The grid moves electricity in ways never even imagined by its original designers, thanks to changing uses, large and small. Customers are adopting new technologies like rooftop solar and apps that allow them to better control when and how they use electricity. Large renewable power sources in disparate locations are creating the need for transmission lines from sites never before considered. All of this has transformed the wires business, and it's only the beginning.
Widespread use of energy storage, whether combined with transmission infrastructure or sited alongside generation, will further change the way the grid transports electricity. In the past decade, security and resilience have become a higher priority than ever, after incidents causing widespread blackouts reminded us just how fragile the most expansive piece of machinery in the country can be.
To be clear, said the American Public Power Association's Mike Hyland, the grid isn't failing, and the sky isn't falling. In fact, the transmission system has been doing its job well and for a long time. It's resilient, robust, and prepared for threats.
"Let's give ourselves credit for doing a good thing and doing it well," said Hyland, senior vice president of engineering services at the Association. "And for the commitment to making it better while remaining fair to taxpayers and the customers who pay the bills."
Transmission is not unlike other energy infrastructure in the U.S. - it was built a long time ago, and it's still being used. But it's being used in a very different time and a very different way than when it was originally built. Transmission lines, for example, were built simply to bring electricity to load centers, but today that electricity travels in many different directions, thanks to wholesale energy markets, renewables, and distributed generation.
"The world has changed dramatically since we first threw those lines up in the air," said Ed Tatum, vice president of transmission at American Municipal Power in Ohio. "Are these still the types of facilities we need? What role will distributed generation and other changes play in this arena?"
Much of the existing transmission system was built 30 to 50 years ago, said Lisa McAlister, senior vice president and general counsel for regulatory affairs at AMP. A tremendous amount of money was invested in transmission at that time, and an investment of that caliber has since not been made.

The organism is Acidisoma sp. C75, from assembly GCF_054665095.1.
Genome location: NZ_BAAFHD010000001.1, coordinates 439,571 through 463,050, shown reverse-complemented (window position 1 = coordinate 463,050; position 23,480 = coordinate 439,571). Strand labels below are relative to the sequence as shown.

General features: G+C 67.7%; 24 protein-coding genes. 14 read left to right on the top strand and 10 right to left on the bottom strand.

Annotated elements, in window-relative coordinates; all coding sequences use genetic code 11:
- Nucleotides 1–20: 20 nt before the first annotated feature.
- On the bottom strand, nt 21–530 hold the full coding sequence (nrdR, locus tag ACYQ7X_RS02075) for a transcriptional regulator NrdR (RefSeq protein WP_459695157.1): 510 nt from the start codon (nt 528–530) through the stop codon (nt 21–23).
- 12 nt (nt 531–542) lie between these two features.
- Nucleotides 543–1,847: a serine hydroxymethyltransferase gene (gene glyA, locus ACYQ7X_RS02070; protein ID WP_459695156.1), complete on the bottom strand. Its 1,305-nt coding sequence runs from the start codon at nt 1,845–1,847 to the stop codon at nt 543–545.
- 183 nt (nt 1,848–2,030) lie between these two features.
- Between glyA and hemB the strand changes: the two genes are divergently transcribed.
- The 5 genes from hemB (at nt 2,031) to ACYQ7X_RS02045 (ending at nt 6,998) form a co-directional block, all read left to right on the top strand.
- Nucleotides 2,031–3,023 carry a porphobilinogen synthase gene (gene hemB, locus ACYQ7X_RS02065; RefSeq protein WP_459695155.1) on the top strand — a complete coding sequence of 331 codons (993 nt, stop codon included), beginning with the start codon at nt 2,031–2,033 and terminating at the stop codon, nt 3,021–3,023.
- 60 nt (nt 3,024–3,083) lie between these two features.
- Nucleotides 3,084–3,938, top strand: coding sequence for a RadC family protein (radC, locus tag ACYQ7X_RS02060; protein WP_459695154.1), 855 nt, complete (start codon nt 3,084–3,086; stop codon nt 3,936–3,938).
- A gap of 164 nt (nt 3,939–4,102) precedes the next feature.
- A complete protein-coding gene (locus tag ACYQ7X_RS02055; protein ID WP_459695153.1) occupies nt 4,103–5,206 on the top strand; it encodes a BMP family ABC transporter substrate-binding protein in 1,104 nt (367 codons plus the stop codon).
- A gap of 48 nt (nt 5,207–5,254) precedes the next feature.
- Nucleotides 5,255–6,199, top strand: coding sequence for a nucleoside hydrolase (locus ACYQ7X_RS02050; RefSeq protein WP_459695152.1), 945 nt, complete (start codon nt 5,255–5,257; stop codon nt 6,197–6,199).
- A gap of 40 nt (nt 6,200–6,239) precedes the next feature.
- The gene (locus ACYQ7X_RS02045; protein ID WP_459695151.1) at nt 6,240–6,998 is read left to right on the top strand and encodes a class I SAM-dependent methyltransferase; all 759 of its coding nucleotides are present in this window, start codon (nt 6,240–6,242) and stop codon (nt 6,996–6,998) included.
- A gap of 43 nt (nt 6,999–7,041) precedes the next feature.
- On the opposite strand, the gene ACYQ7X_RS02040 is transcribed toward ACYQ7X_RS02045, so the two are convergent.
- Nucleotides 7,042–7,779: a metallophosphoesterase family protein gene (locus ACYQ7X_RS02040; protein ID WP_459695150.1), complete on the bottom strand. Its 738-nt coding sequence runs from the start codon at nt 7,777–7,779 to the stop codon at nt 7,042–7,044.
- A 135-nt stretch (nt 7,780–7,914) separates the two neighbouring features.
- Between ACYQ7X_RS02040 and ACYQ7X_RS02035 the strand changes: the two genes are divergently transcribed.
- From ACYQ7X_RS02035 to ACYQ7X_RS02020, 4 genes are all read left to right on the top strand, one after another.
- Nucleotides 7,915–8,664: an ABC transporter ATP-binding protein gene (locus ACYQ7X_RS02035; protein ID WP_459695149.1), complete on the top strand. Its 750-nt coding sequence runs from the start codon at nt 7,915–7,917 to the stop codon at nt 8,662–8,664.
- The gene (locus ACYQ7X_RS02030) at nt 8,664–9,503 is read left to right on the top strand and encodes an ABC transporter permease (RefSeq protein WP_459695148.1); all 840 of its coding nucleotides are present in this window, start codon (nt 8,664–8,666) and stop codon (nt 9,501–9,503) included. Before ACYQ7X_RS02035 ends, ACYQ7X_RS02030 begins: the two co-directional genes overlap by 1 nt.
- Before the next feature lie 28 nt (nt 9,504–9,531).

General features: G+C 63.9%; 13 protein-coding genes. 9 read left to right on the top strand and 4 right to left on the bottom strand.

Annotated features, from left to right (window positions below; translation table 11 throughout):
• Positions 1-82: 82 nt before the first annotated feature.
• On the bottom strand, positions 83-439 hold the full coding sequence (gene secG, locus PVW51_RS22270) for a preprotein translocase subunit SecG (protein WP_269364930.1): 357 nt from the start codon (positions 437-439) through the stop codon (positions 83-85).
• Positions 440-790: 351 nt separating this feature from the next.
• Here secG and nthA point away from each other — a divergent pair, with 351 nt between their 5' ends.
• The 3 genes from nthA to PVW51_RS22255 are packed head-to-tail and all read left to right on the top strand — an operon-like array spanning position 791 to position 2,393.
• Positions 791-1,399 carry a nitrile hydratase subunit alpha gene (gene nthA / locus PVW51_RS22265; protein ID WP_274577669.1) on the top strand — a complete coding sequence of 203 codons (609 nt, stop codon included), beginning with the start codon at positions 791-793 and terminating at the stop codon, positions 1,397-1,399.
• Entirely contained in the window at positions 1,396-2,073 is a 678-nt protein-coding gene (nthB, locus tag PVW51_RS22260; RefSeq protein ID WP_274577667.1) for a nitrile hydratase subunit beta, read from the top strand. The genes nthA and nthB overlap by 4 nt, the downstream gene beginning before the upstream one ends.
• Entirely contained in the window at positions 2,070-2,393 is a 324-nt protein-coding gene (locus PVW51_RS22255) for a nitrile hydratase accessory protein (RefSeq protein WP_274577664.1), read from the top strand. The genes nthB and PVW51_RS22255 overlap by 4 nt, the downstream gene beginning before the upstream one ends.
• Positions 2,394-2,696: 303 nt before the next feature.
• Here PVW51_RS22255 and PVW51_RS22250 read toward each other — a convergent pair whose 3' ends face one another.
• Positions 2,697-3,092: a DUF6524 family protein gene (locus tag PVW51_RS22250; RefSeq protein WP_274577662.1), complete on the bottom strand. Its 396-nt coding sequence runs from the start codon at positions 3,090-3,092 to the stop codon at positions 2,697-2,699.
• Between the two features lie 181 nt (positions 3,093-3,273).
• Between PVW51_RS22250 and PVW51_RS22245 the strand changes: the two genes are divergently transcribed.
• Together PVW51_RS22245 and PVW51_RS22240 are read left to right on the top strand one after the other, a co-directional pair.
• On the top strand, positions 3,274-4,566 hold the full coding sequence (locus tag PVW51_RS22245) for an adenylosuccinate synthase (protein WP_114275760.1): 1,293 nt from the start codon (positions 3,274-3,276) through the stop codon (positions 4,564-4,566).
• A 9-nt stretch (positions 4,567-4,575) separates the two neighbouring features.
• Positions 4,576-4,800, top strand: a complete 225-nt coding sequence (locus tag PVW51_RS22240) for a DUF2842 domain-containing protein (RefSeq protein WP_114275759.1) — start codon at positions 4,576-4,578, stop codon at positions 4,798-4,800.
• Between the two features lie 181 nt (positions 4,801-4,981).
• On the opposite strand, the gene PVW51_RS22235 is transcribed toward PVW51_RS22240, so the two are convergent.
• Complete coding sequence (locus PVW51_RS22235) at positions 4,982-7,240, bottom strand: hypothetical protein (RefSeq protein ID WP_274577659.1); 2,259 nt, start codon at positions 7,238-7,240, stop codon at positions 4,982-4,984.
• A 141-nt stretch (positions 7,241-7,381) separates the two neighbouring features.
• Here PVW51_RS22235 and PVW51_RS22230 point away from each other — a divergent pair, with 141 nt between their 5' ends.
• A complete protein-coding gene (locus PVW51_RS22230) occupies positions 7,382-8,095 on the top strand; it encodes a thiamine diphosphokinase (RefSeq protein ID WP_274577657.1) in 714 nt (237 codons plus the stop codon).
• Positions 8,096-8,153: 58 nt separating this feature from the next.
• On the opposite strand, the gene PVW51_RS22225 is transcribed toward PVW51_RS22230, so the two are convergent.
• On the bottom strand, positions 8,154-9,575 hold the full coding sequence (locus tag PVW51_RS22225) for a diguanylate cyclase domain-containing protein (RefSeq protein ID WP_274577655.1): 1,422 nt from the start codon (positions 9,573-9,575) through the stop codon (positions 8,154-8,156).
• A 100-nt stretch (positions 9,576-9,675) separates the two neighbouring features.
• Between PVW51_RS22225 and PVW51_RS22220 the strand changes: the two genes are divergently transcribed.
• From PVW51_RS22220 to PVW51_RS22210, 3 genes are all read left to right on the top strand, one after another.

Instead, the country has been benefitting from the standard engineer's margin of error.
"You see this when we're building bridges," Tatum said. "You want to have an error factor of 2 or 3. If the bridge will take 10,000 tons, the engineers design it for 30,000. We've had adequate capacity on this transmission system for 50, 60, 70 years. That's a good amount of headroom, but since then, we've eaten a lot of it up."
That means it's time, or a little bit past time, for the next generation grid.
That's not to say no new transmission has been added in the U.S. in the past 50 years. Recently, much has been built to accommodate renewables. Many projects have come before regulators in states through ISO New England, the PJM Interconnection, and the California ISO. If renewables have driven the new projects, the Federal Energy Regulatory Commission's Order 1000 has paved the way for them; however, public power advocates in these territories agree that the order isn't always executed to its original intention.
FERC introduced Order 1000 in 2011. It's considered landmark energy regulation that affects regional and interregional transmission planning and cost allocation for new transmission. The order includes requirements that encourage collaboration and competition to ensure a transparent planning process and lower costs. This is the intention public power advocates worry isn't being fully executed.
"The American Public Power Association supports FERC's efforts to bring the benefits of competition to the transmission development business - and ultimately to the consumers who bear the costs of new transmission projects," said Delia Patterson, acting senior vice president, advocacy and communications and general counsel.
In New England, for example, transmission owners are lining up to make investments in new infrastructure. But Matthew Ide, executive director of energy and financial markets at the Massachusetts Municipal Wholesale Electric Company, called these projects somewhat self-serving.
"We have not seen the promise of FERC Order 1000 really hitting the ground up here in New England," Ide said. "There's a big gap in the order and the reality. Up here in New England, the majority of the transmission projects that have been proposed are really aligned with bringing renewables to load centers."
In addition, Ide said that as New England sees more if its capacity supplied by distributed generation and demand response resources, it will be necessary to re-examine the region's need for large, expensive transmission projects to carry power from remote areas to load centers.